Have you ever thought of doing a post on infertility? We are struggling with that right now and have drained all money we thought we could use when we did get pregant to cover me not working. Now we are at the stage when we may have a chance to get pregnant, yet financially we are not where we want to be anymore.

  • Jamie says:

    i a perfect world you would be completely debt free and have money saved for when your child is born this most of the time is not the case.

    that said, let the excitement give you energy and motivation to get all your finances in order and really start to plan and budget accordingly so you start out on the right track.

  • Tracy says:

    One thing to help calm your nerves is that your lifestyle will likely change once the baby arrives and some of the things you spent money on won’t be as big of a part of your life. We stay in much more now that we have kids and spend less on toys for ourselves – sounds a bit grim but we do enjoy family life and it doesn’t seem like we spend much more now than we did when before all the kids came along. Getting rid of a couple of $100 nights out a week will buy a lot of baby food.

    You will need to keep a bigger safety net once you have children. As a single adult, I could scrape through a tight spot by eating ramen and drinking water for a couple of weeks. That’s not something I’d ever want to do to a growing child.

  • KM says:

    I think people should never put themselves in a situation where they can’t raise a child should they suddenly have one. I mean, if you are not financially prepared, don’t play with fire, or at least take precautions. Although my pregnancy was not completely planned, I was in a good financial situation, or could easily get there. Sure, I lived in another country and didn’t have a stable job, but I could always come home (and I did, but not for financial reasons), where I had a car and a condo paid off, or I could live with my family as I do now since my condo is rented out.

    But I agree with not spending too much for the baby. Some people seem to get too excited and start buying everything that looks cute. I bought the big things, like crib, car seats, stroller, high chair, etc, but the rest will come as I need it and likely also at the baby shower. I am also knitting some baby blankets and clothes, which will save a lot of money because it’s something you can take apart and knit in a bigger size as the baby grows. My mom did that too when she was raising me and my brother. Also, I am going to knit all the toys for my baby – not only is that much cheaper, but I can customize and theme it (I am going to make a toy of planets around the sun), and it can be taken apart and recreated if it’s no longer necessary or gets torn. There are a lot of ways to save, one just has to be creative and not get sucked into the baby buying craze.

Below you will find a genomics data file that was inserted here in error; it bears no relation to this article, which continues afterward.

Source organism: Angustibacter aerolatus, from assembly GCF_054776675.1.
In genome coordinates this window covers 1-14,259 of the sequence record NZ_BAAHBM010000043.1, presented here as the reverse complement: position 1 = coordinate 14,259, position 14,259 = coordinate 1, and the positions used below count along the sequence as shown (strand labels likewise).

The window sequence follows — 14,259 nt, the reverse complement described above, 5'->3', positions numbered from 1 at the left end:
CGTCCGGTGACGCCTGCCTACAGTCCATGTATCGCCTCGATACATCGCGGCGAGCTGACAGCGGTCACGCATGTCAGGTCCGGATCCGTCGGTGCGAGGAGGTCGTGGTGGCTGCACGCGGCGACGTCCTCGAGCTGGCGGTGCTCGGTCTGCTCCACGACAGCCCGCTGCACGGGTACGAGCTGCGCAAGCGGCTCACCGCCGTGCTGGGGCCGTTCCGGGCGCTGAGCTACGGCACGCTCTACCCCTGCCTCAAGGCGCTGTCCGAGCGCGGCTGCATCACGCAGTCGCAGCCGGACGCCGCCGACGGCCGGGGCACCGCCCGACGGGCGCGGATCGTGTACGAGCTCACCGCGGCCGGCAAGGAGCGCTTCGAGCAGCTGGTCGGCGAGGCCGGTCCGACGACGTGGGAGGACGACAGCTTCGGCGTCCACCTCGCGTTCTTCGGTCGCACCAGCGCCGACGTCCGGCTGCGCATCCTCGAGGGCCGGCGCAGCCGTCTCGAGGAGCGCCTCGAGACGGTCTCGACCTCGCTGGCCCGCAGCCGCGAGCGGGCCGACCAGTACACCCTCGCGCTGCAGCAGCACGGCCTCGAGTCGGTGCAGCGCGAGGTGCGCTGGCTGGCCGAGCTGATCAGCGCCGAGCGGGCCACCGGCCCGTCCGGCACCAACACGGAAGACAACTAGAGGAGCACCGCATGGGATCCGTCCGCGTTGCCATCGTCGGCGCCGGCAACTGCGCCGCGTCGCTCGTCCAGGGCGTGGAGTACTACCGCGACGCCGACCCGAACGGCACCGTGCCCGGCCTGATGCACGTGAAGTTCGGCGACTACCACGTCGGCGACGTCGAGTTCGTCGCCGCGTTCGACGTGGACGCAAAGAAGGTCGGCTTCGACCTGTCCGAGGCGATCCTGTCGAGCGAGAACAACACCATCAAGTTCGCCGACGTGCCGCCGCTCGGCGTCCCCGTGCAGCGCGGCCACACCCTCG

• Jenna says:

    Also having a wish list of things you know you’ll need when the baby comes is always helpful. This way when friends and family ask how they can help you have a couple of quick answers. Then you get stuff you need rather than too many cute clothes (not that this is a bad thing).

  • Cd Phi says:

    In terms of buying things for your baby, if you go to neighborhood yard sales people tend to sell their old baby clothes. I personally don’t think there’s anything wrong with buying used baby clothes because babies grow out of their clothes very fast and you’ll end up just purchasing new clothes every other month.

    Another alternative that we do in my family is to pass on baby clothes. It seems like every year someone in my family has a child so often times we’ll share the clothes until the next person has a baby. There’s no point in keeping it locked up in the attic. Swapping clothes is a great way to save money when a baby comes along since you’ll probably be spending lots on other things like a crib and stroller as well.

    • KM says:

      Yes, garage sales are great for baby things. It’s worth it to shop around though because some families are neater than others and I ended up getting 2 car seats and a stroller from a family that had 3 kids, but everything looked completely new, despite costing 20-25% of what you would pay in the store.

      • MS says:

        As a general note, buying a used car seat from a person you do not know and trust implicitly is not recommended.

        Hopefully you got it from somebody you knew and could trust. Just didn’t want people to read this and think that buying as important of an item as a car seat from a stranger at a garage sale could be a good idea.

        Here’s an article that details more:

        http://babyproducts.about.com/od/carseats/f/used_car_seats.htm

        Kids are important, and there are some things too important to cheap out on…

        • KM says:

          I wasn’t aware it was that dangerous to buy used car seats. The person I bought them from recommended going to the fire department to have them installed safely, which I was planning on doing, but I don’t know if they would be able to tell me if it was structurally unsafe or if any parts are missing. A lot of these things are really new to me since I grew up in a place where most people didn’t drive and therefore didn’t need car seats, so no one in my family has any experience with this.

          • Tracy says:

            Another thing many people aren’t aware of or dismiss is that car seats do expire. It’s not just so manufacturers can sell more seats, but because over time the plastic degrades, etc. Generally it’s 6-7 years after date of manufacture.

            That said, there is nothing inherently wrong with using a used seat. In fact, those baby bucket style seats get so little use I think it’s a shame if they don’t get passed down. Just do a bit of research first and only buy/borrow from people you trust to tell you the truth.

    • MoneyNing says:

      I would sterilize / clean EVERYTHING thoroughly before you let your baby be anywhere near what you buy in a garage sale. You never know where those things have been.

      Especially with a baby, I would be really careful.

      • KM says:

        Of course. Even though it looks clean, sterilizing everything is a must. There are some things I wouldn’t want to get used because of the sterility factor, but everything that I did buy has been thoroughly cleaned before being stored.

  • kt- lifedividend says:

    this is the right thing to do; preparing for a baby before getting it. Most people i have seen just wake up one day and realise that they are becoming parents while at the same time they are struggling financially and are probably in school. I agree that preparing for the baby makes parenting easier and more enjoyable. Most parents i have seen did not enjoy bringing up their kids because they were always out looking for cash to keep the babies alive